Recap: No-Show Toronto — Royals Take Commanding Series Lead

The knuckleball refused to dance. Position players were pitching. It was a one-sided match that many Toronto Blue Jays fans want to forget.

The Kansas City Royals were all over R.A. Dickey from the first pitch of the ball game. His 1.2 innings of work was the shortest outing of any Blue Jays pitcher in postseason history, and is just a small tidbit in a 14-2 rout of Toronto.

Four runs crossed the plate before any of the seats were warm. Kevin Pillar would have had to buy a ticket to catch a Ben Zobrist two-run shot in the first.  The Royals posted four runs and continued to pack it on from there.

The Blue Jays were able to tack on a couple of runs against 6’10” right-hander Chris Young, but the Kansas City bullpen shut the potent offense down the rest of the way.

It wasn’t the same story in the opposite dugout.

LaTroy Hawkins, who has yet to pitch a scoreless inning in the postseason, is in the last year of his career and likely threw his final pitches tonight. He slowly trudged off of the mound with a postseason ERA of 37.80 after giving up three earned runs in part of a four-run seventh inning. Ryan Tepera and Mark Lowe were charged with six runs combined, while infielder Cliff Pennington became the first position player to make a pitching appearance in the postseason.

Game Ball

Liam Hendriks got the ball in a difficult situation and delivered. Down 5-0 coming out of the bullpen in the second inning, it was his responsibility to keep a strong Royals team off the board. His 4.1 shutout innings was the longest outing of his career. He allowed one hit and had Kansas City guessing. His tight curveball spun with late life and had the opposition off balance. For a moment, the sold out crowd at the Rogers Centre had something to cheer about. But only for a moment.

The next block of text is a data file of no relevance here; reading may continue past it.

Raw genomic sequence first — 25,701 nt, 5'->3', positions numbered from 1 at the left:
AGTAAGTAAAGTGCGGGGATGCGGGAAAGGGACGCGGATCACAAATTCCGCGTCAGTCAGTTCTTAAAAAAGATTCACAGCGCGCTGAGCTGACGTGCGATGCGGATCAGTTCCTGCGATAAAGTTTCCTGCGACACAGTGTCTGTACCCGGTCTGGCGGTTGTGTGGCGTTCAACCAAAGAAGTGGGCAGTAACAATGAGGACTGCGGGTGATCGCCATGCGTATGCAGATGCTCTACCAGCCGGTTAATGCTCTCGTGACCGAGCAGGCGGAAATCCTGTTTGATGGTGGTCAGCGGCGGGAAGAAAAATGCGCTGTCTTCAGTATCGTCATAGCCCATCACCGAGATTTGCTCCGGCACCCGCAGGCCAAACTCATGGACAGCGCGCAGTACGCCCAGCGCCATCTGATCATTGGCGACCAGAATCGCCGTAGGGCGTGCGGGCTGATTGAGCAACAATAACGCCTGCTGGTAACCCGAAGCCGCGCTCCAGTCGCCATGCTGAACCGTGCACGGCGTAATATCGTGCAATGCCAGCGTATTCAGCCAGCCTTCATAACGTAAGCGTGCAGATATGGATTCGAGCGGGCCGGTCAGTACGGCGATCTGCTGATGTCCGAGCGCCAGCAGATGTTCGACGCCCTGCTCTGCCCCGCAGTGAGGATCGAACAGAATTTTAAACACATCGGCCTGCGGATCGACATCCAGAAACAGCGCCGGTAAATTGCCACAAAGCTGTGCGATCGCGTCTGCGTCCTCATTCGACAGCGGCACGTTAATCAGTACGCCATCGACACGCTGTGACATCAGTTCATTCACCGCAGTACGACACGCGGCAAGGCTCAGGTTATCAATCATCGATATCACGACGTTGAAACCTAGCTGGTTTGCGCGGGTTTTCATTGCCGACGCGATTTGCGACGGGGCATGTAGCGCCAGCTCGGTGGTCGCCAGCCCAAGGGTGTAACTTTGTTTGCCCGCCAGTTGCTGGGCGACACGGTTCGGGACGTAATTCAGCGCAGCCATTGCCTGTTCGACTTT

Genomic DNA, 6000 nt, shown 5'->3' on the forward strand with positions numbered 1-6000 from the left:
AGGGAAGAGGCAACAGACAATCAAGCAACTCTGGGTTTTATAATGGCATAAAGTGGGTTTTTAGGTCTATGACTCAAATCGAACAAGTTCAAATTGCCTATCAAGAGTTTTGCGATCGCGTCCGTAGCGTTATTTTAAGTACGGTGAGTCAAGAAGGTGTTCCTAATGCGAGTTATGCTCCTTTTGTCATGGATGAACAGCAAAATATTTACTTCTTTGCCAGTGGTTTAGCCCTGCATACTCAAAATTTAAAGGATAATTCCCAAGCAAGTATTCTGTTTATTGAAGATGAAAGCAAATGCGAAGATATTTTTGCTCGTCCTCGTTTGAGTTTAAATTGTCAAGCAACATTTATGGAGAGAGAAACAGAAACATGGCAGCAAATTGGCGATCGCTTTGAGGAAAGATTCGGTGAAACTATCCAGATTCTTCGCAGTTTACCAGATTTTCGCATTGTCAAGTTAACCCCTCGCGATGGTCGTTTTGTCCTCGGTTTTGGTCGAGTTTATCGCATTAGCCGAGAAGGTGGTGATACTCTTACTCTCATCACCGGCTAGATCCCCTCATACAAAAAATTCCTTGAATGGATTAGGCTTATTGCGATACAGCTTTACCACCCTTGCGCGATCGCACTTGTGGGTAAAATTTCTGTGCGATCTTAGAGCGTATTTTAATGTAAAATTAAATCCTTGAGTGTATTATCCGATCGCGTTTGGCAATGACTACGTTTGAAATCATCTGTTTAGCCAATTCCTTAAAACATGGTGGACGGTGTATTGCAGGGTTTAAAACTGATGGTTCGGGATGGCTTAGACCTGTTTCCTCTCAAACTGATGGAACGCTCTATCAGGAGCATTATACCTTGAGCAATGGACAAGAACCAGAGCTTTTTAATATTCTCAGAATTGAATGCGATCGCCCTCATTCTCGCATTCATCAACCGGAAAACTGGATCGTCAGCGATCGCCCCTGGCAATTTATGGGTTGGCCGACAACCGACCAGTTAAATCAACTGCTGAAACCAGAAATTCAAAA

Alcides Escobar has been playing out of his mind in the American League Championship Series. The career .262 hitter has thrived under the microscope of the playoffs, and tonight was no different. The shortstop was 7-for-12 coming into game four, crossing the plate five times. He has been a nightmare for the Blue Jays, continuing his dominance and adding to his seven-game hit streak, holding a .417 postseason average. The 28-year-old has also been a vital part of their defense, which has made only one error in over 271 chances.

Kansas City Offense

Coming into the series, all the talk was about Toronto and how they could generate offense unlike any other team in the league. But it has been the Kansas City offense, up and down the lineup, that has been out-working and out-hitting the big guns of the Blue Jays. The Royals have Toronto with their backs against the wall and have outscored them in the ALCS by a margin of 33-16.

Against the Ropes

Tomorrow will be the second time this postseason that Jose Bautista and his team will play for the improbable comeback. Marco Estrada will get the ball, but it was Marcus Stroman who said before the game that their clubhouse has never been closer, despite the score in the series. In 1985, it was a complete role reversal, with the Blue Jays up 3-1 in the ALCS. Kansas City would come from behind against Dave Stieb in game 7, so something of this magnitude has been done before. Game five will be a rematch. Edinson Volquez, who “felt sexy” in game one, will go to the mound for the Royals.

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